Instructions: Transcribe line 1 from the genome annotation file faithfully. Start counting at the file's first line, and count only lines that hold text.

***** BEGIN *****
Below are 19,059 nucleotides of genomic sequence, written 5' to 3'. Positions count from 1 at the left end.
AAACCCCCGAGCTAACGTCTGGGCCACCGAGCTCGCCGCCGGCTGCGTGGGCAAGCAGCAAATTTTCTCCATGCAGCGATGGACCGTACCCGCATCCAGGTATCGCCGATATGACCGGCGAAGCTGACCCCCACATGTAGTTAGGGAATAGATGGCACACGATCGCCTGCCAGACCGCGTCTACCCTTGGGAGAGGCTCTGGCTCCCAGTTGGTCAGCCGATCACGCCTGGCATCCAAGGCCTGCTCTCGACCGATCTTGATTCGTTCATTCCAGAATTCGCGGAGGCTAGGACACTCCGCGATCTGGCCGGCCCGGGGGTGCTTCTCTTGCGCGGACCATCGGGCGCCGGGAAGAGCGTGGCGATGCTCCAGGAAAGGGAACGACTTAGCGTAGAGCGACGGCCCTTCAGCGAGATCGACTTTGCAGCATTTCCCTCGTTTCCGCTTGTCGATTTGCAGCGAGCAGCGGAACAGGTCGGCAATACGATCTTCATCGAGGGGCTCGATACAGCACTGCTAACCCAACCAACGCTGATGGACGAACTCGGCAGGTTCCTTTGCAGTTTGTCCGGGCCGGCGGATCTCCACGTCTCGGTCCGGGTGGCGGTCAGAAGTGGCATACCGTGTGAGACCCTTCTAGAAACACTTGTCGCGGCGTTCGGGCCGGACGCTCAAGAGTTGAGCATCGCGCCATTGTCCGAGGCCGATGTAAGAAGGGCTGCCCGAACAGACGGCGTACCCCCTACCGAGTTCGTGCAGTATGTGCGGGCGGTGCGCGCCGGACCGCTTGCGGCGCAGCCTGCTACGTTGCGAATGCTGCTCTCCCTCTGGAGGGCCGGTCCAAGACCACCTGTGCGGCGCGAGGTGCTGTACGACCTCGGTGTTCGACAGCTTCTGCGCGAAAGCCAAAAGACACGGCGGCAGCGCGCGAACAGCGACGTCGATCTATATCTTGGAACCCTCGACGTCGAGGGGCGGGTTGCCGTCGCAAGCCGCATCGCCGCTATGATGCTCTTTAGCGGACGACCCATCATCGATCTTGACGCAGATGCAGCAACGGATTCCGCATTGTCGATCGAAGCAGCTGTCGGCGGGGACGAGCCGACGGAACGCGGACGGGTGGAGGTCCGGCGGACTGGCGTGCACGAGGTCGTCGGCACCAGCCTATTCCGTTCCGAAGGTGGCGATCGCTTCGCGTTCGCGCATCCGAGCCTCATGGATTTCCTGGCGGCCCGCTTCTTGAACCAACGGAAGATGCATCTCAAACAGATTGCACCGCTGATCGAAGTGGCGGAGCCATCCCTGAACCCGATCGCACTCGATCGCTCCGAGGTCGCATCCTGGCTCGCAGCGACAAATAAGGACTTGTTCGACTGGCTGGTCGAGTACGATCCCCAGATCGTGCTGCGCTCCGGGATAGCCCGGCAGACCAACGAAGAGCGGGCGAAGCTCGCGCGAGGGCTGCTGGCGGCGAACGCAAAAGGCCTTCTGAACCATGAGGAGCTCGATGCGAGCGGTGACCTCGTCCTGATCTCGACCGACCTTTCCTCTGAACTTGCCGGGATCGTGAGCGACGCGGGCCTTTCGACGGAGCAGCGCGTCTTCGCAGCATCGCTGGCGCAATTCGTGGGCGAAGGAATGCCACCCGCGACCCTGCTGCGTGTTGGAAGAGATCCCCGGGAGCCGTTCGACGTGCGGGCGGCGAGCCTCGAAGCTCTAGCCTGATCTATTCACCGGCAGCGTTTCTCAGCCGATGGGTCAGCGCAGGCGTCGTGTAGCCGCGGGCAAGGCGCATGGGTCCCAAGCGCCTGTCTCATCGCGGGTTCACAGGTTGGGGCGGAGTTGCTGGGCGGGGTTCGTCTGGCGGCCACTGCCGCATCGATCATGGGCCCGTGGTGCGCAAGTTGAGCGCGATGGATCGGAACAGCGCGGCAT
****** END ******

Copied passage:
Below are 19,059 nucleotides of genomic sequence, written 5' to 3'. Positions count from 1 at the left end.